Giving school leavers a fair suck of the uni sauce bottle
High school students in NSW may not know how they are judged by prospective universities and the admissions system needs a review – according to the man who designed it.
The scheme’s founder is calling for an inquiry into the university admissions system arguing recent changes have led to the loss of transparency for students and parents.
In an interview with The Punch, Professor George Cooney listed a series of changes by universities to the admissions process that he believes are undermining openness in the admissions system.
Problems highlighted included the allocation of bonus points by some universities to students who had been school captain or had been given awards.
Prof Cooney said recent changes by universities meant students were essentially entering “into a race (where) you can run as fast as you like but you don’t know how you’re being judged.”
Prof Cooney had a central role in the creation of the current system, centred on the University Admissions Index and recently renamed the Australian Tertiary Admission Rank.
His call for an independent review comes after the Vice Chancellor of Sydney University, Michael Spence, criticised the UAI as blunt instrument with a bias toward wealthier schools.
Prof Cooney said an inquiry was needed to look at how newer admissions processes were interacting with the ranking system and whether they were fair and transparent for students.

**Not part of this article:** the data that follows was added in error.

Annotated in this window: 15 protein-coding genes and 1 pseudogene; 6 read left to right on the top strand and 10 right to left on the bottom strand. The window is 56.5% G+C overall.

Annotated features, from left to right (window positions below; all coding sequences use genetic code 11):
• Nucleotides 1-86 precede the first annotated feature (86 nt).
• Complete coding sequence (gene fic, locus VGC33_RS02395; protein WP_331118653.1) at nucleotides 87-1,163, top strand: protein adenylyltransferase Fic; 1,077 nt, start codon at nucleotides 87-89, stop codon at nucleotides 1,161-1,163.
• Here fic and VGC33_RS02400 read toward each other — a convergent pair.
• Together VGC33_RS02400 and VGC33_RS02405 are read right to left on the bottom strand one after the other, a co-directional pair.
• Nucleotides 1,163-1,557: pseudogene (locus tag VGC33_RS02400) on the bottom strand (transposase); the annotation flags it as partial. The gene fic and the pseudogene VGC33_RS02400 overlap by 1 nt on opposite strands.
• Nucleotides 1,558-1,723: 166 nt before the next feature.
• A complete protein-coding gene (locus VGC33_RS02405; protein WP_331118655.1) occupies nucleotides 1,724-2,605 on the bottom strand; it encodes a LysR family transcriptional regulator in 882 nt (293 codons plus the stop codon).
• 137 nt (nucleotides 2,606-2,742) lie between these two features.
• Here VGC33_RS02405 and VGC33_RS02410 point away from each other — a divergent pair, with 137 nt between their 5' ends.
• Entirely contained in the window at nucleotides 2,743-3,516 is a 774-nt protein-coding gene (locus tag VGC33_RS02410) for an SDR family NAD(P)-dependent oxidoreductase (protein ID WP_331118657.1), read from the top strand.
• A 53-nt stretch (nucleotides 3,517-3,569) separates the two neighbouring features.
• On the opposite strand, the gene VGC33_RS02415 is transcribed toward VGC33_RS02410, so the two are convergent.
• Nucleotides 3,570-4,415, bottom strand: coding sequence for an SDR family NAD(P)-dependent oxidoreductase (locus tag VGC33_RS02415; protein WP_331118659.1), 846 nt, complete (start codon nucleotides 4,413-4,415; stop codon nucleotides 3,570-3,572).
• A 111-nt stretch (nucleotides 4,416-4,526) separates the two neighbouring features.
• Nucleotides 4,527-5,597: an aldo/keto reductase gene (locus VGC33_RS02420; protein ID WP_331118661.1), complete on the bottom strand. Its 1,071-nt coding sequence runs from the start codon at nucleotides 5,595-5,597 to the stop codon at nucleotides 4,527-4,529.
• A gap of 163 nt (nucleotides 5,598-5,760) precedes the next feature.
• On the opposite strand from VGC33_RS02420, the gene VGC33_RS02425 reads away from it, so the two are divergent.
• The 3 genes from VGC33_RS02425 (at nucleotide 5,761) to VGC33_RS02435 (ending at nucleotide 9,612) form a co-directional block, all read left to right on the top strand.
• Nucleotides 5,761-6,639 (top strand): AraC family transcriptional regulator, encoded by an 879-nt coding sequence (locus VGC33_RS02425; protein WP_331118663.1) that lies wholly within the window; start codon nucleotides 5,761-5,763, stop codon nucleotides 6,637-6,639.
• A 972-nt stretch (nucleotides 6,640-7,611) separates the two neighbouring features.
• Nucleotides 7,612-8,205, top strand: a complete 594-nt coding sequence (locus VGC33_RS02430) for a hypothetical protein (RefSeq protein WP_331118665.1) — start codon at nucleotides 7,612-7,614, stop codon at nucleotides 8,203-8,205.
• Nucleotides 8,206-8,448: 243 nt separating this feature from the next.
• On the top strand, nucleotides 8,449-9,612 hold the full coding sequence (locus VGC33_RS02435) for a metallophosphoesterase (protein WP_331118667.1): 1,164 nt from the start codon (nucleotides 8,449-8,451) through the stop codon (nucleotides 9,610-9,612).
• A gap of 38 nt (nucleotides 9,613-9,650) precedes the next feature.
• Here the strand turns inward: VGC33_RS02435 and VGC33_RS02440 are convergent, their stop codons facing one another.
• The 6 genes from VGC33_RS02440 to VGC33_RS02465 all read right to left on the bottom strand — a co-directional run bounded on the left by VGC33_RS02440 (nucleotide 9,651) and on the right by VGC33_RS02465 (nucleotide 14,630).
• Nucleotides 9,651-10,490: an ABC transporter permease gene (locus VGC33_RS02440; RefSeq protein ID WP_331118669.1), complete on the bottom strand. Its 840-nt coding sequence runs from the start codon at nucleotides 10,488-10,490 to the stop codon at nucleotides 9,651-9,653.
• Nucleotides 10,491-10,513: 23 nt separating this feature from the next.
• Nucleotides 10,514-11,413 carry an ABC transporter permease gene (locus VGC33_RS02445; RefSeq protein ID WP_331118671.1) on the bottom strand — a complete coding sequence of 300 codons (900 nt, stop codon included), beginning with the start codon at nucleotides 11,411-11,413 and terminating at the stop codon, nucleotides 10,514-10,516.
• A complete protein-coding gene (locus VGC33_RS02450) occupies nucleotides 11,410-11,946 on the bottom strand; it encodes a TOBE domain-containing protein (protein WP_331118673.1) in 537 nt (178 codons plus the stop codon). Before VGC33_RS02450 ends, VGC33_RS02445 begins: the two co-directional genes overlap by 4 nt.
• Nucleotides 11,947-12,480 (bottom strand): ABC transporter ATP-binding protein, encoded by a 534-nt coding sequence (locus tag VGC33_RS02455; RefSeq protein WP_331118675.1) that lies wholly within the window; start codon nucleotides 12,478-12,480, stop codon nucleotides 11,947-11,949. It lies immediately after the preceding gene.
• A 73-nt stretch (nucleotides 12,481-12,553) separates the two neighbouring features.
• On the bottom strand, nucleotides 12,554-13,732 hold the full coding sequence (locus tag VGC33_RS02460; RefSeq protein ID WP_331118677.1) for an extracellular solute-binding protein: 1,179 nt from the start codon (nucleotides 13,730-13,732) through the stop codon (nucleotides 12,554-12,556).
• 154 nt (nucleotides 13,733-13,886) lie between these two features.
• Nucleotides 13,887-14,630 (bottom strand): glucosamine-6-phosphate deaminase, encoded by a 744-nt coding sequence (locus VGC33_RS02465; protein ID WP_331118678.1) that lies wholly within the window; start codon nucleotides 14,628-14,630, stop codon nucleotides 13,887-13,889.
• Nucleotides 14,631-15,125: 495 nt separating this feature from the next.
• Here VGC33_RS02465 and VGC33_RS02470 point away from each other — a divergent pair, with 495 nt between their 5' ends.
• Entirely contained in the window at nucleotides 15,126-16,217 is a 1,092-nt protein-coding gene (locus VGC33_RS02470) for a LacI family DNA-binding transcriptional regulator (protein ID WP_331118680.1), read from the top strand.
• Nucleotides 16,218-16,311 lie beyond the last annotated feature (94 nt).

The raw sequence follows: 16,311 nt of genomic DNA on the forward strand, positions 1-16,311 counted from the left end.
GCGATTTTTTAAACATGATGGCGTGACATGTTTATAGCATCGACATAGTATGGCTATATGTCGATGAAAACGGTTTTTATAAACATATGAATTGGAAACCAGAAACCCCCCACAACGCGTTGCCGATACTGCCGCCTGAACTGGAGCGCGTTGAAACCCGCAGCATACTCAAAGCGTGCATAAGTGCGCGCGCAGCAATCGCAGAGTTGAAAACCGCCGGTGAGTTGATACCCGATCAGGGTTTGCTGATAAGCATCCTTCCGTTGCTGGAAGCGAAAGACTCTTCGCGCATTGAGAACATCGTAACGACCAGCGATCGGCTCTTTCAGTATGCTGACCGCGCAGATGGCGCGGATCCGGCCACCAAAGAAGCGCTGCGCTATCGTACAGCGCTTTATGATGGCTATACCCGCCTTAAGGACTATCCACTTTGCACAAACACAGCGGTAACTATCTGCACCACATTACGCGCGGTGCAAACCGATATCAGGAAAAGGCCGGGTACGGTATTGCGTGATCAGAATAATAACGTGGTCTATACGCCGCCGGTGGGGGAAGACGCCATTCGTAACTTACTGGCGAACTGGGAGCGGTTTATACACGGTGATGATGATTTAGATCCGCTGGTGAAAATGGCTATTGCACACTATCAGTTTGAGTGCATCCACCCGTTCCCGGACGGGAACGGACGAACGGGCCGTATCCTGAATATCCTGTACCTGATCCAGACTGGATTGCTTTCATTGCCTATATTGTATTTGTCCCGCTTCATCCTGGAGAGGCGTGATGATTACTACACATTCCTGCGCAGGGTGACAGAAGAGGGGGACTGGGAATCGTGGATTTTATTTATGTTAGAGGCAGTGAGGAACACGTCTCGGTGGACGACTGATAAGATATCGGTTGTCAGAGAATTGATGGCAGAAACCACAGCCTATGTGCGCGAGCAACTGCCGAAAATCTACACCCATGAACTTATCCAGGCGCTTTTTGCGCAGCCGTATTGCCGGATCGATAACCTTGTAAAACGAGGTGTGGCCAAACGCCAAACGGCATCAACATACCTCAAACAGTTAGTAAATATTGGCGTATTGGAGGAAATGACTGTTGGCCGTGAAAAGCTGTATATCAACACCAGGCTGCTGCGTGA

He listed several practices that needed examination by an independent committee, such as the use by universities of bonus marks and school principals’ recommendations.
Professor Cooney singled out bonus marks as an area of particular concern. “To be perfectly frank I think a lot of these require closer scrutiny,” he said.
Some universities have in recent years begun providing bonus marks for students who have been made School Captain or attained their Gold Duke of Edinburgh Award.
There is also a growing requirement for students to submit personal statements or allowing the submission of letters of recommendation from principals.
Professor Cooney said the increased use of these practices meant it was harder, not easier, to “determine one student from another”.
He also criticised so called “flexible entry” programs, which allow large numbers of students into courses with rankings below the publicised cutoff.
Last year UNSW confirmed it was allowing half the students in its Commerce degree to be admitted with UAIs up to 5 points below the published entry point.
The practice is now widespread among the universities with prestigious institutions such as ANU, UNSW and the University of Sydney admitting students below the threshold.
Prof Cooney is worried students will not include in their ATAR preferences a course which under “flexible entry” may allow them to gain a place.
An independent review would help restore the faith of parents and students in the system, Prof Cooney said.
He believes these issues need an airing and says “there are very able people who could run (such) a review”.
Prof Cooney currently works at the University Admissions Centre but his comments to The Punch represent his own personal views.
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